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Perspectives /

The Sum and the Parts

Phil McInnis Phil McInnis


Olivian Pitis, CFA, CFP® and AIFA® Olivian Pitis, CFA, CFP® and AIFA®


The Effects of Fixed Income Composition in Various Asset Allocations

While many decisions go into structuring an equity allocation, from an asset allocation perspective the goal for any equity allocation is growth. Fixed-income securities, on the other hand, can serve many objectives, from inflation-protected securities that help provide a hedge against unexpected inflation runs to municipal securities that allow for tax benefits to taxable investors. This variety of characteristics often raises the question about the optimal fixed-income allocation for asset allocations with high and low equity exposure.

Within fixed income, we have observable characteristics that provide information about differences in expected returns. For example, fixed-income securities with lower credit worthiness present an expected return premium over higher-quality securities, which can be considered when attempting to capture higher expected returns in well-diversified portfolios. An interesting development in fixed income markets is the reduction of corporate issuers with the highest credit quality rating (AAA/AA) in the investment-grade universe.

This limitation in the universe of top-quality issuers presents a challenge for investors looking for low-risk portfolios, because constraining the universe to top-quality issuers can expose them to more idiosyncratic risk versus investing in full investment-grade portfolios. Full investment-grade portfolios include those top issuers, but at lower weights, reducing the issuer-specific risks through broad diversification.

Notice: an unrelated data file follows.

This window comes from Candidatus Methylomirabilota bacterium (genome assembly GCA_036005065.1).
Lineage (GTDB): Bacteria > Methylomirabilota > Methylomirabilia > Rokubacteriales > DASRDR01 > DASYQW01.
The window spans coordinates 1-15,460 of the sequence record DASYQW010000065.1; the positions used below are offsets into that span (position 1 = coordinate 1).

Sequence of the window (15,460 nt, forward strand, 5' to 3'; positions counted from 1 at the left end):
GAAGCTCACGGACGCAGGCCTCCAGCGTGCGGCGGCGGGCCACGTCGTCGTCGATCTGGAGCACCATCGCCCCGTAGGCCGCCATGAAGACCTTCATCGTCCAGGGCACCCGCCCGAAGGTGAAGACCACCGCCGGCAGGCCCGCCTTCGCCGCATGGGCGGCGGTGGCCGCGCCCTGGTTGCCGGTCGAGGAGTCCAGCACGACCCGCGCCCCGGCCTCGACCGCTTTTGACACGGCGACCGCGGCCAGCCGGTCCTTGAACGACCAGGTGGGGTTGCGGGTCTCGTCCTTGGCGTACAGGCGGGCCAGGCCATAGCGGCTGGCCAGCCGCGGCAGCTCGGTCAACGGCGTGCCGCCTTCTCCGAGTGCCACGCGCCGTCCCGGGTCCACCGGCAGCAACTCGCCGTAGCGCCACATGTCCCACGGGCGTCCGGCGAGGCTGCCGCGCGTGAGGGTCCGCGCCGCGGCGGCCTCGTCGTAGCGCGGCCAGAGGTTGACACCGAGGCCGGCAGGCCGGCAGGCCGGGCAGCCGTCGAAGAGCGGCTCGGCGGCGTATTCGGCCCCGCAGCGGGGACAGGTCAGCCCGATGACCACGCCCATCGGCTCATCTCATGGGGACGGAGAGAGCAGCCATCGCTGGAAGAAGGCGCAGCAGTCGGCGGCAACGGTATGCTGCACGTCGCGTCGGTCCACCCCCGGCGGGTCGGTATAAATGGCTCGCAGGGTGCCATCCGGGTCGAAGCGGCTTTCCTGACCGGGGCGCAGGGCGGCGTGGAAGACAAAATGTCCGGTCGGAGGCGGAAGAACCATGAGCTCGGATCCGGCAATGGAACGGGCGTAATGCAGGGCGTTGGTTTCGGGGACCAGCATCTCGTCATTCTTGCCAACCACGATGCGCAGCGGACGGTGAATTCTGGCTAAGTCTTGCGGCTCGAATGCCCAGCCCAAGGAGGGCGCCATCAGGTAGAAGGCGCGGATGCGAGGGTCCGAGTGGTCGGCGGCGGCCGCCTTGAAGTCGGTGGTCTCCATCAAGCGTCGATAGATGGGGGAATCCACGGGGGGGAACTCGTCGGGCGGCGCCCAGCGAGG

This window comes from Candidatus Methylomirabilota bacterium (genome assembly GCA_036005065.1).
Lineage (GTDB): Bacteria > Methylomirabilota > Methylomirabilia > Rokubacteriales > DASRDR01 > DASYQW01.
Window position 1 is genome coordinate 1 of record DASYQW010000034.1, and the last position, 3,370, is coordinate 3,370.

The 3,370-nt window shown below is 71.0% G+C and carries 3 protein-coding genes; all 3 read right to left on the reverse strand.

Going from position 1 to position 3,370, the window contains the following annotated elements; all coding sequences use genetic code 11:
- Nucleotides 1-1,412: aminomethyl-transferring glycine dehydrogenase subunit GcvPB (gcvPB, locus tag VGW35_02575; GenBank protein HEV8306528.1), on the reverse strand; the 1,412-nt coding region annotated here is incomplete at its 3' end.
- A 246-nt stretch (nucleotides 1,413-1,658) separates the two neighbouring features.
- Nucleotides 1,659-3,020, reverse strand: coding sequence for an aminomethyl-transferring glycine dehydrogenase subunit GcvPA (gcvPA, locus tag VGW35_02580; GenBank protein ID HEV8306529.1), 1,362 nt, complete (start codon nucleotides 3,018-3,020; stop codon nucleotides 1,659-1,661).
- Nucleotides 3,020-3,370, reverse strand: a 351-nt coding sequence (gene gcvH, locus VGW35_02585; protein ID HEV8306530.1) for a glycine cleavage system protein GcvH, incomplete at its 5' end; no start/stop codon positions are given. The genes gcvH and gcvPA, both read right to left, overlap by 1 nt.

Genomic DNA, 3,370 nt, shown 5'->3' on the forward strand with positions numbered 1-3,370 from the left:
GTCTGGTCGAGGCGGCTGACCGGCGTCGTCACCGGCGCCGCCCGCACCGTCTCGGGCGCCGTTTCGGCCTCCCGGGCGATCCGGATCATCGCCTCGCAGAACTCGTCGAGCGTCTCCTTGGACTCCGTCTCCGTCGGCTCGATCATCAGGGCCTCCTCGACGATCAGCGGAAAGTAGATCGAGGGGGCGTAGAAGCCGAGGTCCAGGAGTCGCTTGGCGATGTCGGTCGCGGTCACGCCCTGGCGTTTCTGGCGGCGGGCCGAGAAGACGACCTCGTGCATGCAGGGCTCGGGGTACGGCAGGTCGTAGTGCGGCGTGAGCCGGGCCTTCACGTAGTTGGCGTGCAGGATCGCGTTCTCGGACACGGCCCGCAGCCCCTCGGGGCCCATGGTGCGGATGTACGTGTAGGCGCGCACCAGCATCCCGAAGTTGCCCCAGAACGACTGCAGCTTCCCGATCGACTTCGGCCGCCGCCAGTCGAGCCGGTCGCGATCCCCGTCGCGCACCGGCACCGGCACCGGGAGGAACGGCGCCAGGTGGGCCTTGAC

Along the maturity spectrum, there are also observable premiums. At first glance, longer-term securities tend to have higher expected returns than shorter-term securities. While this is generally the case, the picture is more complex since information in the term structure of bonds can be used to identify the durations with higher expected returns. The term structure is not unique for all bonds. Different bonds in different sectors with different credit qualities have different term structures. A careful analysis of bonds, using relevant yield curves and considering their coupon (or lack of coupon) structure, allows for better estimation of expected returns.

In this article, we review how composition differences in a fixed-income portfolio impact the overall allocation, including a simple framework for how to think about each component’s contribution to volatility.


Past performance is no guarantee of future results.

Expected Return: Our philosophy is based on the idea that paying less for an expected stream of cash flows or the equity of a company should produce higher expected returns. Our systematic, repeatable and cost-efficient process uniquely designed for Avantis Investors is actively implemented to deliver diversified portfolios expected to harness those higher expected returns.

Diversification does not assure a profit, nor does it protect against loss of principal. This material has been prepared for educational purposes only. It is not intended to provide, and should not be relied upon for, investment, accounting, legal or tax advice.

The opinions expressed are those of the investment portfolio team and are no guarantee of the future performance of any Avantis Investors portfolio. This information is not intended as a personalized recommendation or fiduciary advice and should not be relied upon for investment, accounting, legal or tax advice.

References to specific securities are for illustrative purposes only and are not intended as recommendations to purchase or sell securities. Investment return and principal value of security investments will fluctuate. The value at the time of redemption may be more or less than the original cost. Past performance is no guarantee of future results. 


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